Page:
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Explaining — in simple terms — what's ahead for Kansas basketball in its NCAA case

Jesse Newell, The Kansas City Star on

Published in Basketball

Kansas Athletics' current infractions case -- which includes the allegation of five Level I violations within the men's basketball program -- has left many fans searching for clarity about the process and a timeline for a resolution.

For help with these answers, The Star spoke Wednesday with Naima Stevenson Starks, the NCAA's VP of Hearing Operations, to gain insight about the road ahead.

The following are some questions and answers about KU's future, with help from Stevenson Starks' comments. Note that Stevenson Starks cannot comment specifically about KU's impending case, and instead can only speak in generalities about the process.

Q: What stage is KU's infractions case at now?

KU's case has been recommended to the NCAA's new Independent Accountability Resolution Process (IARP), an NCAA source confirmed to The Star on Wednesday.

What does that mean? Let's back up for a second.

 

In previous years, KU would be scheduling a hearing with the NCAA's Committee on Infractions. Following the Condoleezza Rice-led commission on college basketball, the NCAA created the IARP, which focuses on handling complex cases by using NCAA outsiders to gather evidence and deliver rulings.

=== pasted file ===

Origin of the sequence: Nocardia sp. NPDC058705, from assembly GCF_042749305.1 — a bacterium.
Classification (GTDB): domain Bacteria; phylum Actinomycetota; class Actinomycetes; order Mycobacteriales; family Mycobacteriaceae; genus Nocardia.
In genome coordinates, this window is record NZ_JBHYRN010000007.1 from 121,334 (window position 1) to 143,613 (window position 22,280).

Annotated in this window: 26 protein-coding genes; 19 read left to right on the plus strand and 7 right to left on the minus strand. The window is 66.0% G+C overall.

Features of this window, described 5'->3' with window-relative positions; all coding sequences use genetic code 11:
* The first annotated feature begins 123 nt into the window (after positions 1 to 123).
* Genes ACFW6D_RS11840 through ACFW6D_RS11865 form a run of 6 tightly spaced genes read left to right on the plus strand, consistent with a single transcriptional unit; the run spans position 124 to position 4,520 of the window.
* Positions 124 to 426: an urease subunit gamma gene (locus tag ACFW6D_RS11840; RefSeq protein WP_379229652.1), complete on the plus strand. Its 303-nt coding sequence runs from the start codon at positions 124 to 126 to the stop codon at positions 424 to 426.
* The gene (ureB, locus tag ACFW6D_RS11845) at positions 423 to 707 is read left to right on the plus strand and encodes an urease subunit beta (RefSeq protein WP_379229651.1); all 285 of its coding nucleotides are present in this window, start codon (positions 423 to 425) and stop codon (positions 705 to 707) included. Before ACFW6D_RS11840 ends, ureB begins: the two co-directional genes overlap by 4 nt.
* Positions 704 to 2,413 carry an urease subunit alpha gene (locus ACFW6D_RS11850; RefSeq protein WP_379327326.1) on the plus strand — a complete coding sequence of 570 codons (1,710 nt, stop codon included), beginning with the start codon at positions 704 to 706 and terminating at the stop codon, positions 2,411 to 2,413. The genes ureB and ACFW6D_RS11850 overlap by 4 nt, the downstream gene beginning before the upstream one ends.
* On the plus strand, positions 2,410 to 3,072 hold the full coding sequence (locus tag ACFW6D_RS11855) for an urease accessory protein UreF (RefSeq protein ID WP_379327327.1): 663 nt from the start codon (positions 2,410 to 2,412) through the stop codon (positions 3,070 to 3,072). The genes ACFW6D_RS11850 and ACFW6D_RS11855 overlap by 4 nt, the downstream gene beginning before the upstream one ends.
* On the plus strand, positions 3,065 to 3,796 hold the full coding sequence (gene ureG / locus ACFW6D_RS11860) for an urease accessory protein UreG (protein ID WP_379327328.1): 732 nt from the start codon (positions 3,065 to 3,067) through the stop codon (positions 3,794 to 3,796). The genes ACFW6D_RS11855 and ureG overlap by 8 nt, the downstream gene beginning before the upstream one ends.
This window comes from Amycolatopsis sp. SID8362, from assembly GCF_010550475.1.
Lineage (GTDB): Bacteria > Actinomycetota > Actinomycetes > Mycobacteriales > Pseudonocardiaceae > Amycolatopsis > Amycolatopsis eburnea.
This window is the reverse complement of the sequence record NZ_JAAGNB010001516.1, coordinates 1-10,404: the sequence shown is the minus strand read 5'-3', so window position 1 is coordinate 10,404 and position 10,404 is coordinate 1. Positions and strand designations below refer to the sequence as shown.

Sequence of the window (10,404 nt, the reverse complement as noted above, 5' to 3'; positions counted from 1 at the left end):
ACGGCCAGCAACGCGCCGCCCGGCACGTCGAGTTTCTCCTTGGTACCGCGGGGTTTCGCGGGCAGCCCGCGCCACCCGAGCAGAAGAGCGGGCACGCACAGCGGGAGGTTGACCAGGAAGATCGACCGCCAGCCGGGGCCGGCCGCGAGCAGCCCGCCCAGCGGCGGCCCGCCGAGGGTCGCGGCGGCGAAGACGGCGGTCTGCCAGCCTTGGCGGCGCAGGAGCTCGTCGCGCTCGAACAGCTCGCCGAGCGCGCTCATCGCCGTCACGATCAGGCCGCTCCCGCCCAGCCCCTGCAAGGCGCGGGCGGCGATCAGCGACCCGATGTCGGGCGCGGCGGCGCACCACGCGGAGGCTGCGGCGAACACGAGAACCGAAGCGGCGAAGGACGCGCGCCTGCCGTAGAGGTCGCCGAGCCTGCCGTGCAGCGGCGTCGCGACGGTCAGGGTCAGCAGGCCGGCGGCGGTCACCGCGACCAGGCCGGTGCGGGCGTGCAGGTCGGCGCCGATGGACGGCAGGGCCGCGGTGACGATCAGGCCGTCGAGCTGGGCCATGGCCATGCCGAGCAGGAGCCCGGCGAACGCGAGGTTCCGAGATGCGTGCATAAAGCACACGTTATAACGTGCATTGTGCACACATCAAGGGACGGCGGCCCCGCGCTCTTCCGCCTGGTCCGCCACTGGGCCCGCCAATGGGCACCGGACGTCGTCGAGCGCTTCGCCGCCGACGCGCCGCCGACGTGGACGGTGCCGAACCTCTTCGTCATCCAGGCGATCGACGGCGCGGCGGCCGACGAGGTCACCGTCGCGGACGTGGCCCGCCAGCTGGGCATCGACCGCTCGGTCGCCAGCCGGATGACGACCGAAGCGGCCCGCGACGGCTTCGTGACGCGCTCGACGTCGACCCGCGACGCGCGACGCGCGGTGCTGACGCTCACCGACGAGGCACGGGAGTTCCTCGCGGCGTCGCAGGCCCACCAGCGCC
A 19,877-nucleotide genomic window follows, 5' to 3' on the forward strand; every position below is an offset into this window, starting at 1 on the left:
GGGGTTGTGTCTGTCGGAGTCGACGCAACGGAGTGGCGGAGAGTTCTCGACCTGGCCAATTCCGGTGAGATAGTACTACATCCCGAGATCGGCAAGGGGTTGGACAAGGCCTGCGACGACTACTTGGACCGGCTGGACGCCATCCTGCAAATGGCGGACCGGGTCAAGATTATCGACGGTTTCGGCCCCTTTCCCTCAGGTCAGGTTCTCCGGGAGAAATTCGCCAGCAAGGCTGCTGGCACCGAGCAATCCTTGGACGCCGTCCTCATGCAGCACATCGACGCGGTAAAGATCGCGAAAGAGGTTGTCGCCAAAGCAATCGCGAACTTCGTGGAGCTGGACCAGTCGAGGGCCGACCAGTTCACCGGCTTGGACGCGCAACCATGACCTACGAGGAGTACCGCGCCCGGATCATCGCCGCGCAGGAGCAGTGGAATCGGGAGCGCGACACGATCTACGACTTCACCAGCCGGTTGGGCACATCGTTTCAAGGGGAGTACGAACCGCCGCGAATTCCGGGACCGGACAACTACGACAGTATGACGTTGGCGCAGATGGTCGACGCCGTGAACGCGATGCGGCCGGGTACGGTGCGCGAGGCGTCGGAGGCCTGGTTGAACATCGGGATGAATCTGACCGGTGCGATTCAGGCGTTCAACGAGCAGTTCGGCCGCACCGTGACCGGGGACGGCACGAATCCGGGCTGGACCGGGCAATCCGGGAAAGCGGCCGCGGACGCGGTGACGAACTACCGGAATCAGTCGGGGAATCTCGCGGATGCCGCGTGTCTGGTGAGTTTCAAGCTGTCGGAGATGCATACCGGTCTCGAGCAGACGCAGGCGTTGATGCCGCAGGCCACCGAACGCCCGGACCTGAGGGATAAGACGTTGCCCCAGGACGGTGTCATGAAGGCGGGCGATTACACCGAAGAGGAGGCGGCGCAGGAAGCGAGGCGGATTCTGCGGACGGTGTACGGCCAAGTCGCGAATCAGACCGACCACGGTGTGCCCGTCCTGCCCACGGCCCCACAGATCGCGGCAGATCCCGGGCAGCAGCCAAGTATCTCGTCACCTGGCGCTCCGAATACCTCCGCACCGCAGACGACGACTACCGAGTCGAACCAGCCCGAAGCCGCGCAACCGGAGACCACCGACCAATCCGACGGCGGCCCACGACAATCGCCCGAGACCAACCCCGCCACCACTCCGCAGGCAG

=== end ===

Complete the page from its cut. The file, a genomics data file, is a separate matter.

KU's recommendation for the IARP doesn't guarantee KU going in front of the new panel. Another committee -- the Infractions Referral Committee (IRC) -- will decide whether the case will be seen by the IARP.

Something important to note: The final decision on whether KU's case goes to the IARP is out of the school's hands. KU has 20 days to respond to the IARP recommendation, making its recommendation, but the final decision lies completely with the five-person IRC.

"(A school) can absolutely say, 'No we don't want to go. Don't take us.' Or they could say, 'Yes, we think the process is appropriate for our infractions matter," Stevenson Starks said. "But ultimately, this Infractions Referral Committee was put in place to be essentially the gatekeeper of what comes into the independent structure."

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